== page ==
According to two online selling experts who spoke with Multichannel Merchant, the number-one reason for Amazon taking action against an account is if they suspect the seller is offering counterfeit goods.
“These days with so many people on Amazon selling new and used DVDs, and with counterfeits so good and the sources so plentiful, any merchant could think they’re selling legitimate versions when they’re not,” said Jordan Malik, founder of FindSpotter and author of several bestselling books on how to sell on Amazon.com and eBay. “The next thing you know Amazon gets five complaints from buyers who suspect they’re fishy, and that’s enough to lead to a suspended account, sometimes without warning.”
Malik said in some instances, Amazon may impose temporary holds against legitimate sellers who are posting items that have come under scrutiny, such as counterfeit consumer goods from overseas. This can take place when a manufacturer puts heat on Amazon because their brands are being damaged and revenues lost.
Another cardinal sin, according to Scot Wingo, founder and CEO of ChannelAdvisor: trying to remarket to Amazon users. “Those are Amazon’s customers; you’re just borrowing them,” Wingo said. “You can put information about your business in the box, but you can’t email them or call them, or solicit their business in any way. If you’re caught that’s a serious violation, one that’s hard to come back from.”
Both Malik and Wingo said a poor order defect rate, which can be caused by things like too many returns, shipping wrong products, bad customer reviews or poor shipping performance, often leads to an Amazon account hold or even suspension.
“If your performance falls into the pink zone and then into the red zone, you could have issues,” Wingo said. “But this can be remedied by conducting a root cause analysis. Is it yourfulfillment system, are certain products getting bad reviews, is it your carrier? Usually there are things you can do to resolve all of those issues.”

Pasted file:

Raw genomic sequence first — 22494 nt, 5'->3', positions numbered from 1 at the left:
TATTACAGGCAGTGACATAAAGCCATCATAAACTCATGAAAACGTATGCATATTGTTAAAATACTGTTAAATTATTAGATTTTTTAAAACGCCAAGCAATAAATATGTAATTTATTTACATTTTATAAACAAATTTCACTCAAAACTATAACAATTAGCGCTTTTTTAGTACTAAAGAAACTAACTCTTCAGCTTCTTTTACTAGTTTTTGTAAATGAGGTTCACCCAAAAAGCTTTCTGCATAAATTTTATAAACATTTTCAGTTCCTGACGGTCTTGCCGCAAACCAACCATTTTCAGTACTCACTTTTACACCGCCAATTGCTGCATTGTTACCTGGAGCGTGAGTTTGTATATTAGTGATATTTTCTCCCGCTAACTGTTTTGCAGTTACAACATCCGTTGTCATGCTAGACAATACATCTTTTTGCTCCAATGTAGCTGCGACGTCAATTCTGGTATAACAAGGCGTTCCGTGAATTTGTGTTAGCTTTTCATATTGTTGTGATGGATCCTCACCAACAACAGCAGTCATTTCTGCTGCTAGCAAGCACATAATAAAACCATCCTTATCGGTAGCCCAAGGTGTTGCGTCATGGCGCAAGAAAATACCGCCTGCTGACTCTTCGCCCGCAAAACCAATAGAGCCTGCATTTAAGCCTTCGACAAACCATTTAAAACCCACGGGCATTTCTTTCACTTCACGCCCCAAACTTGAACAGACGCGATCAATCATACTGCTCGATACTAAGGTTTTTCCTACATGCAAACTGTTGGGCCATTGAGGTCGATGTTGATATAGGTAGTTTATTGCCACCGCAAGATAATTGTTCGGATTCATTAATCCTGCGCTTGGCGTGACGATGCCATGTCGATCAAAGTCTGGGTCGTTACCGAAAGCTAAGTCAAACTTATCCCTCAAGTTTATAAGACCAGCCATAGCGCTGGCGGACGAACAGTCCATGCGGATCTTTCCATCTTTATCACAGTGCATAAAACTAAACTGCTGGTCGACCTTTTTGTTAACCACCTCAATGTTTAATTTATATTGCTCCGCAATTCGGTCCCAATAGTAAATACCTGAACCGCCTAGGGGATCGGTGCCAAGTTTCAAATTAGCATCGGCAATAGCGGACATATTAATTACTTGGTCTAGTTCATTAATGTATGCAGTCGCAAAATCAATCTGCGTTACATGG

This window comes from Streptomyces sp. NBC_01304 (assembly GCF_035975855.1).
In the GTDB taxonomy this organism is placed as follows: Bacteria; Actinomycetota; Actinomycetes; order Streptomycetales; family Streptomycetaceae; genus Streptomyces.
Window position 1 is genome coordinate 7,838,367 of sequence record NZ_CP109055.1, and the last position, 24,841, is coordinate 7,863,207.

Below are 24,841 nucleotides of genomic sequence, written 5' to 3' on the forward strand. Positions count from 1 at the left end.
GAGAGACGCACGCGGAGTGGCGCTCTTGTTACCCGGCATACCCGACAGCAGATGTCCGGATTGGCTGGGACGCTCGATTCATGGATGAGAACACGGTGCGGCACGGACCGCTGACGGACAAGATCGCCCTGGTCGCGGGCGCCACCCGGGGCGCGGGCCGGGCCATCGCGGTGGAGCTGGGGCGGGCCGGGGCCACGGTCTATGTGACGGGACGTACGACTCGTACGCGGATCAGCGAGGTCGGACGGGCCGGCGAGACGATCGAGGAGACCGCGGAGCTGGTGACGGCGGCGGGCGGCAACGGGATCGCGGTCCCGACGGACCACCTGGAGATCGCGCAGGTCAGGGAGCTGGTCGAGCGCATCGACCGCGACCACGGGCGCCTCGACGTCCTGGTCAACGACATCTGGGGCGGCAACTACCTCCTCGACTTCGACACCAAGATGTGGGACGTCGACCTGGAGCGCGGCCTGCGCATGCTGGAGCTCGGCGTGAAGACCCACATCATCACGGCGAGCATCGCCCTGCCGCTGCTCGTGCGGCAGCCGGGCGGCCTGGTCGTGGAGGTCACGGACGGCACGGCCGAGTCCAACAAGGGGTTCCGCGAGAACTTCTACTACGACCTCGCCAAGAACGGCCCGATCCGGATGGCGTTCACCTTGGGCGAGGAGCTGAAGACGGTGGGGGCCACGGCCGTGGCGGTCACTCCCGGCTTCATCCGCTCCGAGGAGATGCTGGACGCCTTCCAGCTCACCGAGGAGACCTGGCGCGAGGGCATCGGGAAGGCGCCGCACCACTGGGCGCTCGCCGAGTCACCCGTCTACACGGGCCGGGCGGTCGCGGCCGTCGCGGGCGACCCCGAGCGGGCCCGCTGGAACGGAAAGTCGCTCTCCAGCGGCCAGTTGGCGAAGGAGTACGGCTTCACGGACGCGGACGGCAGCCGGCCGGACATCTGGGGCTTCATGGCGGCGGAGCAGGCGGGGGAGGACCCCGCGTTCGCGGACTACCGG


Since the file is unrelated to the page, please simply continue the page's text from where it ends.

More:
If a seller is using Fulfillment by Amazon (FBA) to get their products to customers, various packaging issues can land them in jeopardy, Malik said, including scanning labels in the wrong place, cloth items that aren’t poly-bagged or grocery items too close to the expiration date set forth by Amazon’s requirements. “If they see you’ve had too many of those issues, they may place your account on hold until you remedy them,” he said.
The good news, Wingo said, is that Amazon gives merchants a fair amount of time to resolve their issues before being kicked off. Once an account is suspended, however, it could be months before Amazon lets the merchant back on. “In that case you have to have a strong business case as to why they should let you back into their ecosystem,” he said.
When Amazon does initiate an action against a seller, they should keep their tone professional and civil in all communications. The worst thing, Wingo and Malik said, is to get confrontational or nasty, or even threaten to take legal action – which is foolish in any event against a behemoth like Amazon.
“I’ve talked to sellers who have responded politely to Amazon and gotten reinstated, whether it was over a misrepresented product, customers not getting refunds or too much negative feedback,” Malik said. “Because of this approach, being polite and non-aggressive, those sellers have an opportunity to clean up the mess and continue selling on the platform.”
- Gather all your facts, and make a business case for your reinstatement: highlight your track record on Amazon (tenure, volume of sales, quality of feedback, etc.); state specifically how the issues are being addressed and note they are a one-time event.
- Be persistent: if seller support doesn’t get back right away, keep after them, restating your situation and how it’s being rectified.
- Don’t put all your eggs in one basket: sellers should be active on other marketplaces (eBay, Etsy, Craigslist, etc.), so a temporary hold on your Amazon account is just a speed bump. Also consider creating a second account in a relative’s name as a fallback.